Taiwanese smartphone vendor HTC Corp. appears to be facing a perfect storm of converging challenges that include patent battles with rival companies and sluggish sales in the debt crisis-hit eurozone.
Its share price closed at a 27-month low of NT$352 (US$11.77) Friday after shedding a combined total of 13.3 percent in the past two trading sessions.
According to local media reports, 10 foreign financial institutions have cut their target prices for HTC shares to between NT$320 and NT$230, and three of them have even lowered the company's credit ratings.
Some market analysts said that as the global smartphone market is increasingly dominated by two giant conglomerates -- Apple Inc. and Samsung Electronics -- smaller players like HTC might be driven into the shadows.
However, HTC sources said the company has drawn up three strategies to bring it back into the limelight: betting on the vast Chinese market; promoting sales of its highly profitable One series of devices; and beefing up its brand popularity.
The following are excerpts from the local media coverage of HTC's challenges and its breakout tactics:
Economic Daily News:
HTC will celebrate its 15th founding anniversary June 13. The recent sell-off of its shares marked the third time that the company faced a big crisis.
The first one came in 2006 when it decided to develop its own brand at the expense of its contract manufacturing service business.
It hit a snag again in 2009 when a global financial crunch prompted HTC to largely lower its sales estimates.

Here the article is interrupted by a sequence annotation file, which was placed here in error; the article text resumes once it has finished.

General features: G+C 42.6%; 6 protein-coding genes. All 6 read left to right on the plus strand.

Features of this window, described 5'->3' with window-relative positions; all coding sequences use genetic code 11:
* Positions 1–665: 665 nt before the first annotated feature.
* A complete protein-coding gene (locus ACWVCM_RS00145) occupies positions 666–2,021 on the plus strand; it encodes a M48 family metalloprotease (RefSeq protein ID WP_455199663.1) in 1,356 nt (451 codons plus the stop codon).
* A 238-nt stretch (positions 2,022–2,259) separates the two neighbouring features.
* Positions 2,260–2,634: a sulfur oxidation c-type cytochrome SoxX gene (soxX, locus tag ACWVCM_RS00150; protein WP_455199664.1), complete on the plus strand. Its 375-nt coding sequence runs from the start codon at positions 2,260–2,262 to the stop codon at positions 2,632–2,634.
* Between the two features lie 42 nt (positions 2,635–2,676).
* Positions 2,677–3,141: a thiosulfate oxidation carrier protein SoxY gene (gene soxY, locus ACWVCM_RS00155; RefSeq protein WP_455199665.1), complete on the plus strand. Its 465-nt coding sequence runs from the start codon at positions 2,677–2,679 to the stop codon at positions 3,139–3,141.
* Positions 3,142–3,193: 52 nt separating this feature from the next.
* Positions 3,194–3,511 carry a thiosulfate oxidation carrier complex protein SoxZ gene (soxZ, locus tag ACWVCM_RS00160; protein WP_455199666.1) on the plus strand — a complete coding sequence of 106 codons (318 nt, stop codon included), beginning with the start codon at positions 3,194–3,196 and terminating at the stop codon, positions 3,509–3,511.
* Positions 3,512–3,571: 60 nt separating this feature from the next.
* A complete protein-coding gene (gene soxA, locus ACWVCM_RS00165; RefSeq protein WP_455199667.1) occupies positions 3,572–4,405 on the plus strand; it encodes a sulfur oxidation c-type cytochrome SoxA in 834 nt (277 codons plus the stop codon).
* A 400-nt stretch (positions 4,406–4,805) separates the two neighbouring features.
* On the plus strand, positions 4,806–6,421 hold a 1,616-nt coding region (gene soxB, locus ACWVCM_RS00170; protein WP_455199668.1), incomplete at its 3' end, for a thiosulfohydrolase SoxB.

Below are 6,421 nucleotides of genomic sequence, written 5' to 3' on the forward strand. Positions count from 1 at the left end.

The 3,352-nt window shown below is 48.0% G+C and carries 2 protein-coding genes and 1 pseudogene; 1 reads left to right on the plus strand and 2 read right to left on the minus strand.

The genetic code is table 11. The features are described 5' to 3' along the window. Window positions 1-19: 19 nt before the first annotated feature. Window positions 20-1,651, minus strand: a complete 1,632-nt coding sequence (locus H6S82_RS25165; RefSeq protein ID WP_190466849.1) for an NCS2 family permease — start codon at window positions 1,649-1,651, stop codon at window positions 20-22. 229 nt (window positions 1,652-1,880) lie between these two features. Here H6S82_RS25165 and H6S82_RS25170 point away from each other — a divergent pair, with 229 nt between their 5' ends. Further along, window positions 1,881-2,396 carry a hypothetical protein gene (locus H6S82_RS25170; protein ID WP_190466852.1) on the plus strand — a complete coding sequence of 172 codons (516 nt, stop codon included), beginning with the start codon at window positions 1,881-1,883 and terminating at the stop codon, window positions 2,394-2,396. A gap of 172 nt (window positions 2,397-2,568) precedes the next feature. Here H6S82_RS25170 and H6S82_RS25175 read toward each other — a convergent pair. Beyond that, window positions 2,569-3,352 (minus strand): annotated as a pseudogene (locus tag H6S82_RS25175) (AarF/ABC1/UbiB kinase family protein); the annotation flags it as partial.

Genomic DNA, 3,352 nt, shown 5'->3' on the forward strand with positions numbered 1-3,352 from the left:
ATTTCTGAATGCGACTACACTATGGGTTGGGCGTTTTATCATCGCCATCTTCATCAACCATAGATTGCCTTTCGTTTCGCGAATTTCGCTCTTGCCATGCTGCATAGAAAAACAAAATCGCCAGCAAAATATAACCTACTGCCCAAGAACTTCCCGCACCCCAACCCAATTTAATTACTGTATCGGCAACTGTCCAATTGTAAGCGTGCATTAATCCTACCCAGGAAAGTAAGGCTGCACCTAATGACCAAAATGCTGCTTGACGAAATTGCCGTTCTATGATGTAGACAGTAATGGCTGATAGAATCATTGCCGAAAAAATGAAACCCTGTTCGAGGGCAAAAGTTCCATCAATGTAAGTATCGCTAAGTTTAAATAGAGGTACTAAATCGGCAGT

Looking back at those times, foreign institutional investors almost unanimously gave pessimistic forecasts for the company's fortune. Thanks to its resilience, the company managed to bounce back on both occasions. It remains to be seen whether HTC can overcome all of its current challenges and emerge even stronger than ever, market analysts said.
HTC Chief Executive Peter Chou once said the company is not afraid of competition or challenges because they would only help push the company to reinvent itself and become even stronger.
In the face of less-than-ideal sales in the U.S. and European markets, HTC has focused on penetrating the Chinese market since the beginning of this year, industry sources said.
The company will expand the number of its retail outlets in China from the current 2,000 to 4,000 by the end of the year, the sources said.
A well-devised distribution network, brand recognition and product quality will play critical roles in HTC's efforts to maintain its market competitiveness.
According to Chou, HTC has won trust from Chinese consumers as China's three telecommunications service providers have all asked the company to launch customized smartphones with a price tag of 2,000 Chinese yuan instead gadgets worth 1,000 yuan or less.
"This fact underlines HTC's brand value in the Chinese market," said an HTC source.
Moreover, the source said, the company's gross margin remains at 27 percent even after its Q2 sales forecast has been cut by 13 percent. He attributed the maintenance of its gross margin in part to relatively high profitability of its One series of devices. (June 8, 2012).
United Evening News:
Ever more intense competition from rivals -- Apple Inc. and Samsung Electronics in particular -- has driven HTC into a predicament.
Weak sales in Europe are a given and it is also facing lackluster sales in the U.S. due to shipment delays for some models starting in April.
Patent disputes with Apple, Nokia and Peregrine Semiconductor may also hinder its new business promotion plans, industry insiders said.
HTC once topped other brands in the smartphone markets in advanced countries. Whether it can regain its dominance will depend on its ability to renovate and innovate, market mavens said. (June 8, 2012).
(By Sofia Wu)